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Wyclef Jean inks deal to build a tech hub in Plateau state

Wyclef Jean, Grammy-winning artist and mogul has signed a partnership with the Plateau state government to build a tech hub on 4000 hectares of land within the state.

Wyclef Jean inks deal to build a tech hub in Plateau state
Wyclef Jean

Renowned Grammy-winning artist and entrepreneur, Wyclef Jean, in collaboration with Caribbean International Commerce (CICH), has signed a partnership with the Plateau state government. This alliance aims to establish a technology and infrastructure hub spanning over 4000 hectares of land within the state.

CICH is yet to respond to Bendada.com's request for comment on how the project will be executed.

Early next year, Wyclef Jean is scheduled to visit Jos to participate in the Incredible Music Festival, an event hosted by the renowned Nigerian rapper, Jude "MI" Abaga. MI, who serves as an honorary adviser on entertainment and creativity to the Plateau state government, is working with Jean in the implementation of this project.

"This partnership represents a fusion of creativity, sustainability, and economic empowerment. We are bringing the music of innovation to the world, and the world to the music of Nigeria. Together, we are creating harmony in both art and commerce, setting a new standard for a brighter, greener future," Jean said.

According to a statement seen by Bendada.com, the project will feature a music and movie studio, that will serve as a creative incubator, providing emerging talent with access to world-class equipment and facilities. The hub will also be powered by green technology. "These sorts of synergies will naturally provide a platform for scaling up and exposing the young talents on the Plateau towards sharing their gifts with the world," says Caleb Muftwang, the governor of Plateau state.

In 2020, Jean's Carnival World Music Group raised $25 million in capital funding to invest in music publishing and production in parts of Africa, the Caribbean, and other underserved markets.

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At the age of 9, Wyclef Jean, a 50-year-old native of Haiti, migrated to the U.S. While growing up, he maintained a strong awareness of his African heritage, often referring to Haitians as "the Nigerians of the Caribbean." According to Jean himself, a DNA ancestry test has confirmed that he is "almost 100% Nigerian."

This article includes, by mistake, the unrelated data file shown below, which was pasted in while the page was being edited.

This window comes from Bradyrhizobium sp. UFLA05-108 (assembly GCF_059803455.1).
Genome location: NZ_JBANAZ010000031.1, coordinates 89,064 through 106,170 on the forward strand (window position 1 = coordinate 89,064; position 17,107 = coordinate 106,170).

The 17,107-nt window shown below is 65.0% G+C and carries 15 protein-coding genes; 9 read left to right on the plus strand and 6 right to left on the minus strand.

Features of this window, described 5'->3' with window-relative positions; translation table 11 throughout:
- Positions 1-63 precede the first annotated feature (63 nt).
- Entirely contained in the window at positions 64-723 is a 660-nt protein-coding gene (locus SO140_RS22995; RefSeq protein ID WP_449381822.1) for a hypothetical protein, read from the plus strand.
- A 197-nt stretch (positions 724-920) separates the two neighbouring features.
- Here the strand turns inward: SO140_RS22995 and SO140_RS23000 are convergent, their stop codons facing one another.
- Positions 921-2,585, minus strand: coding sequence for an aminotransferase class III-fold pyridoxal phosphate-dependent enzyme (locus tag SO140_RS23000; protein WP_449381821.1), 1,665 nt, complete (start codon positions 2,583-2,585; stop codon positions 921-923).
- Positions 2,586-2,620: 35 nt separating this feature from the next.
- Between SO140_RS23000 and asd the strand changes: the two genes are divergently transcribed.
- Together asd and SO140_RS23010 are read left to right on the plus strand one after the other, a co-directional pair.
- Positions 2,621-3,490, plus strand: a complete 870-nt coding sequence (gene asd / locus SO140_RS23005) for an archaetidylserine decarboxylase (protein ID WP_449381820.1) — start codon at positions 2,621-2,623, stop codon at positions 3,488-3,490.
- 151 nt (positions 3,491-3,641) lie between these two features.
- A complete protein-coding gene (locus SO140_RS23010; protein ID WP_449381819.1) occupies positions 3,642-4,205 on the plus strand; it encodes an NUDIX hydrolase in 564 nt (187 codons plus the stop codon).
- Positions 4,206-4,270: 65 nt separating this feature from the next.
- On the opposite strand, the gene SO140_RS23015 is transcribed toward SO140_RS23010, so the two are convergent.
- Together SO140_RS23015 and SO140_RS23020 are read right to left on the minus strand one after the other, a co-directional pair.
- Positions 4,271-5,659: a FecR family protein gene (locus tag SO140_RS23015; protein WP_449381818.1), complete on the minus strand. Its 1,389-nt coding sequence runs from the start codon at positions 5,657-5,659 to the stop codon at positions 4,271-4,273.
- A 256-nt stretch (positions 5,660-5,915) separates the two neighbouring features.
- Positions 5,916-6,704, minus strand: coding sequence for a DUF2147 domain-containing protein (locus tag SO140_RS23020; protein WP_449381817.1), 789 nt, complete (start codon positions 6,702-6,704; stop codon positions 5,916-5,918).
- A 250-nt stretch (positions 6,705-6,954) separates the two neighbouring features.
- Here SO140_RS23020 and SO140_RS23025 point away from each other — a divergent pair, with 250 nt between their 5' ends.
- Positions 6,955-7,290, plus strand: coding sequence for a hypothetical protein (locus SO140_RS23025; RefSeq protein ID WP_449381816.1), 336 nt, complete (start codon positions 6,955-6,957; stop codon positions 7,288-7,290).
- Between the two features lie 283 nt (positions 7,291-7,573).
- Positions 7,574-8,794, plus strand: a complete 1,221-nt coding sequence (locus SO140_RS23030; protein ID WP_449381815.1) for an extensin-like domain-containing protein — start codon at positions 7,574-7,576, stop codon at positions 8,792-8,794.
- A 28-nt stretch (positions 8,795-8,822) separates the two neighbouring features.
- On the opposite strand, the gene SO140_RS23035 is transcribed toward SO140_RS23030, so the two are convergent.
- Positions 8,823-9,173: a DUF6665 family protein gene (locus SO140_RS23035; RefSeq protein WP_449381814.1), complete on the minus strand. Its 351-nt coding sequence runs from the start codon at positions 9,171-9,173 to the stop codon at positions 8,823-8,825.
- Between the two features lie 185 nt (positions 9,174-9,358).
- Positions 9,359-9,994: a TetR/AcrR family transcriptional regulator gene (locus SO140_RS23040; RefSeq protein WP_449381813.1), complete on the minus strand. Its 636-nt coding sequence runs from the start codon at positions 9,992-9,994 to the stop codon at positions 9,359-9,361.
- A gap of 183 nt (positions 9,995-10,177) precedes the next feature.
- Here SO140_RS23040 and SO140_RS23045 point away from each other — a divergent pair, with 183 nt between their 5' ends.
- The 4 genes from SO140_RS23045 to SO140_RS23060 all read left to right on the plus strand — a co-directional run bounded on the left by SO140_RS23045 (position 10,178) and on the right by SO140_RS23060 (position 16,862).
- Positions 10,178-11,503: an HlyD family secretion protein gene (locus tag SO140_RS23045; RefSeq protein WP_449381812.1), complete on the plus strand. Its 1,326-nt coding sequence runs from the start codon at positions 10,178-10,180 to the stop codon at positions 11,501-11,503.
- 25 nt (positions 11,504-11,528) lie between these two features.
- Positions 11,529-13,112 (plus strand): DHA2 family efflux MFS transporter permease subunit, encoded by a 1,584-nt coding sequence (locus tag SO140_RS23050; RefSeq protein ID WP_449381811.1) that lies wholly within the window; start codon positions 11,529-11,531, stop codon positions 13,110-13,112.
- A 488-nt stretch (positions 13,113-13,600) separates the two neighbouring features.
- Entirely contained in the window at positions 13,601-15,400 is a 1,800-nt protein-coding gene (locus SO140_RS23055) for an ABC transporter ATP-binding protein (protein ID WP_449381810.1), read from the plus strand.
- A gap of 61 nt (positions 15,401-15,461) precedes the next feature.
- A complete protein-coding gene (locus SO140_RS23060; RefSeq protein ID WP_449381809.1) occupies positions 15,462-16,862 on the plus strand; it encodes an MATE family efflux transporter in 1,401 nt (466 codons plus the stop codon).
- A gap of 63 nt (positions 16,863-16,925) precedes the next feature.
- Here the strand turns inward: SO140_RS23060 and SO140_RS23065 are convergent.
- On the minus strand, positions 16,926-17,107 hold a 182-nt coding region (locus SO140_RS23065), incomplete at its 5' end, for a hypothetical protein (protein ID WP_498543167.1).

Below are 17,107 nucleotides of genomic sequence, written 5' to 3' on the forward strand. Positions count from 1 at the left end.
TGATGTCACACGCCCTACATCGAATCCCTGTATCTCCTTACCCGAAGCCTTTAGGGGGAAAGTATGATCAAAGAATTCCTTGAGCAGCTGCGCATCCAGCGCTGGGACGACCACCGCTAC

His music has consistently been shaped by his Haitian and African roots. In 2004, Jean took his first trip to Africa, where he performed alongside Femi Kuti, the son of music legend Fela Kuti.

This announcement is coming a few weeks after a former governorship aspirant in the state, Kefas Ropshik launched Kefiano Creative Hub to drive the digital and creative economy in Plateau state.

"These initiatives have the potential to transform the local economy and make a global impact," according to Ponfa Miri, a Jos-based tech entrepreneur. "It is exciting to see such collaboration and forward-thinking ideas being brought to life."

Wyclef Jean's initiative will ride on the wave of existing efforts of local players including Alewa House, a creative hub that utilises technology to monetise and distribute digital content in Plateau state and other parts of Northern Nigeria.

"The North is an untapped talent pool, but having the talent is not enough. There’s a need for business awareness to fill the knowledge gap and the need for more talent incubation platforms geared towards content monetisation and artistic development that will provide the northern creators with the know-how skillset to compete globally," says Joe Heman, co-founder and COO at Alewa House.

Related Article: Kaduna Technology City: A glimpse at the future of tech ecosystems in Africa

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